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Could ESPN broadcast future Super Bowl?


ESPN has reportedly chosen its Monday Night Football broadcast team for the 2020 NFL season. Now, the network could be setting its sights on the Super Bowl.

After striking out on top free-agent talent Peyton Manning and Tony Romo earlier this offseason, ESPN tabbed a three-man broadcast team with Steve Levy, Brian Griese and Louis Riddick. With the network’s immediate future secured, it is now looking ahead to the future with the NFL.

NFL discussing new broadcasting rights deals with networks

After the NFL completed its new 10-year collective bargaining agreement with the players’ union, it turned its focus to negotiating new television contracts with major networks. The league already struck an agreement with Amazon for Thursday Night Football and marquee games like Monday Night Football and the rights to broadcast the Super Bowl could be next.

Currently, per CNC, ESPN is paying the NFL approximately $2 billion per year to broadcast all Monday Night Football games. However, their contract with the league expires after the 2021 season.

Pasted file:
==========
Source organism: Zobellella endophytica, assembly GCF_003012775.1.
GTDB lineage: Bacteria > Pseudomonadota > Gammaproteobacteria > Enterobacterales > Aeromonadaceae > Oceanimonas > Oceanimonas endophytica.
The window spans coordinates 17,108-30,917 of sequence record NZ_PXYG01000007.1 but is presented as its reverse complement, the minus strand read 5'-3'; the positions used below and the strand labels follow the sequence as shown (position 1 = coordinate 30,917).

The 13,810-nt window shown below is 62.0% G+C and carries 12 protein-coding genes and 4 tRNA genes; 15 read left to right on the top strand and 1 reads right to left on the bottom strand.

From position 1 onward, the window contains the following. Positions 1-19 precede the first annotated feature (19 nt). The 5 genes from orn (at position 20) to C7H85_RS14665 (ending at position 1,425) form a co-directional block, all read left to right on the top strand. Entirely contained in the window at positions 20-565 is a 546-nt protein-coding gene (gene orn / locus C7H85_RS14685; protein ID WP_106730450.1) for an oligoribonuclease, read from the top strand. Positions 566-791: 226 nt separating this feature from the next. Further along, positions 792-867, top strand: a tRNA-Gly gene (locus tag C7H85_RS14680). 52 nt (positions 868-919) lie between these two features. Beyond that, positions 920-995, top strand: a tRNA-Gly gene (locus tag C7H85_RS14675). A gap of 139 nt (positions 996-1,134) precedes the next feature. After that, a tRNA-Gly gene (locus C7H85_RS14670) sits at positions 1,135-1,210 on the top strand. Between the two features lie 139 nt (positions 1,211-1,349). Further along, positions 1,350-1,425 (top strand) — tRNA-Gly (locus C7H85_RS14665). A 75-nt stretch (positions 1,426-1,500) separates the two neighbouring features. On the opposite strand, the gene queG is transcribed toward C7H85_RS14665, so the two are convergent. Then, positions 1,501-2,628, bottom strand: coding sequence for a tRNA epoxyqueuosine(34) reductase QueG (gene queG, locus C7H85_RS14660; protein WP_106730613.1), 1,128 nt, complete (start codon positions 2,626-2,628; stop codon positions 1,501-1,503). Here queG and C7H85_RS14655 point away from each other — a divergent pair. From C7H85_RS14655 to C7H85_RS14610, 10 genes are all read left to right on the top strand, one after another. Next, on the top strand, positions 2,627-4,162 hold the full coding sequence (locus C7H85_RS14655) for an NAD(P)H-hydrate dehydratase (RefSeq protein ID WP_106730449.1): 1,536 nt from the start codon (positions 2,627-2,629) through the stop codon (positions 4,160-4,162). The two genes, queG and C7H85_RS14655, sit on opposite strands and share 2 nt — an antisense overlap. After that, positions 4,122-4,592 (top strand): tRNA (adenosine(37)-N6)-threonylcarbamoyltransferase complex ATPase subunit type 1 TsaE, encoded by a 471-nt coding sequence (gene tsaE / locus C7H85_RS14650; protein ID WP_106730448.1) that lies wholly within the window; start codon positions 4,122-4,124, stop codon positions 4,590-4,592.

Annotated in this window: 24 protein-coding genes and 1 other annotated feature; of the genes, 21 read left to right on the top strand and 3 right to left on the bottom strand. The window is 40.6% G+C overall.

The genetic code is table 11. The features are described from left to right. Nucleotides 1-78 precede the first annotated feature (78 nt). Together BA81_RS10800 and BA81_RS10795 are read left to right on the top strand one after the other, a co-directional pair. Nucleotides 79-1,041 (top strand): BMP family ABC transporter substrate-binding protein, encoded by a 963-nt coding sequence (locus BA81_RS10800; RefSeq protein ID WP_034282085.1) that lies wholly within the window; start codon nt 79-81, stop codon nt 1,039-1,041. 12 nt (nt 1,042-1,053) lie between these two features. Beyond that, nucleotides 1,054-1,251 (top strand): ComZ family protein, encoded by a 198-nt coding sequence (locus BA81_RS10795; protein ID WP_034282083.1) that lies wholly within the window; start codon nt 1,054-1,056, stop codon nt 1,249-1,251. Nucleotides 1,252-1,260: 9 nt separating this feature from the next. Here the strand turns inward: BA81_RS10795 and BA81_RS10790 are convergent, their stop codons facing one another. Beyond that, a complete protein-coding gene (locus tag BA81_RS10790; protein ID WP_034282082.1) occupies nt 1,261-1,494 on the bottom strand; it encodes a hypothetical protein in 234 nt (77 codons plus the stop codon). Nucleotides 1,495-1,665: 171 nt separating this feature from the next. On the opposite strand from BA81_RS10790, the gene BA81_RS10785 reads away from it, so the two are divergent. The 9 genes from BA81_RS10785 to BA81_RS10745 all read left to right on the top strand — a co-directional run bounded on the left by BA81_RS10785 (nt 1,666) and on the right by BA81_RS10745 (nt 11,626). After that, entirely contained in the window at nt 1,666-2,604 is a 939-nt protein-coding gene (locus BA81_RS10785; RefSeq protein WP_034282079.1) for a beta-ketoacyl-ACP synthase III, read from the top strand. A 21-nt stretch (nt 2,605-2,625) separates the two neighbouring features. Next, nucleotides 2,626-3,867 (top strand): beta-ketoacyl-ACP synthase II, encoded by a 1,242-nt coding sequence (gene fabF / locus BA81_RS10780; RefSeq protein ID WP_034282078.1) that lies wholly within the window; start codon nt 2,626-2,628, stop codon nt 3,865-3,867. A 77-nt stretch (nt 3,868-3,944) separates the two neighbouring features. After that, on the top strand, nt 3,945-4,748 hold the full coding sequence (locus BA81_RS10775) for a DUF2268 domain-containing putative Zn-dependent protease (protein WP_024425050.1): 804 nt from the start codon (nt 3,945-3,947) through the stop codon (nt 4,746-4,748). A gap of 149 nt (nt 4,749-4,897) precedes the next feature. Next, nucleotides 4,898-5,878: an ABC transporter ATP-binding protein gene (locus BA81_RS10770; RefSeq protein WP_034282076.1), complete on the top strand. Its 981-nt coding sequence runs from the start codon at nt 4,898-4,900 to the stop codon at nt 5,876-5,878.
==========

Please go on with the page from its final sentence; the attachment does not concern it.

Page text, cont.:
Negotiations between the NFL and major networks are ongoing, with both sides taking their time given two years remain on partnerships with FOX, NBC, CBS and ESPN.

In a recent mailbag, the New York Post’s Andrew Marchand wrote that the biggest change coming to future television rights deals would be ESPN and ABC expanding their coverage. Specifically, either network could add a future Super Bowl broadcast to their schedule.

The Super Bowl has alternated between CBS, NBC and FOX each year since 2007 and the last broadcast on ABC was Super Bowl XL in 2006. ESPN has never broadcaster a Super Bowl in the network’s history.

ESPN will obviously face significant competition for a game that continues to draw massive ratings. It will be even more challenging given CBS has Tony Romo and Jim Nantz, NBC has Al Michaels and Cris Collinsworth while FOX has Joe Buck and Troy Aikman.

If ESPN or ABC wants the rights to broadcast a future Super Bowl, they’ll need to be willing to pay the NFL more than ever. Of course, landing the rights to the big game will be like printing money and it could be what entices Peyton Manning to finally join the booth.

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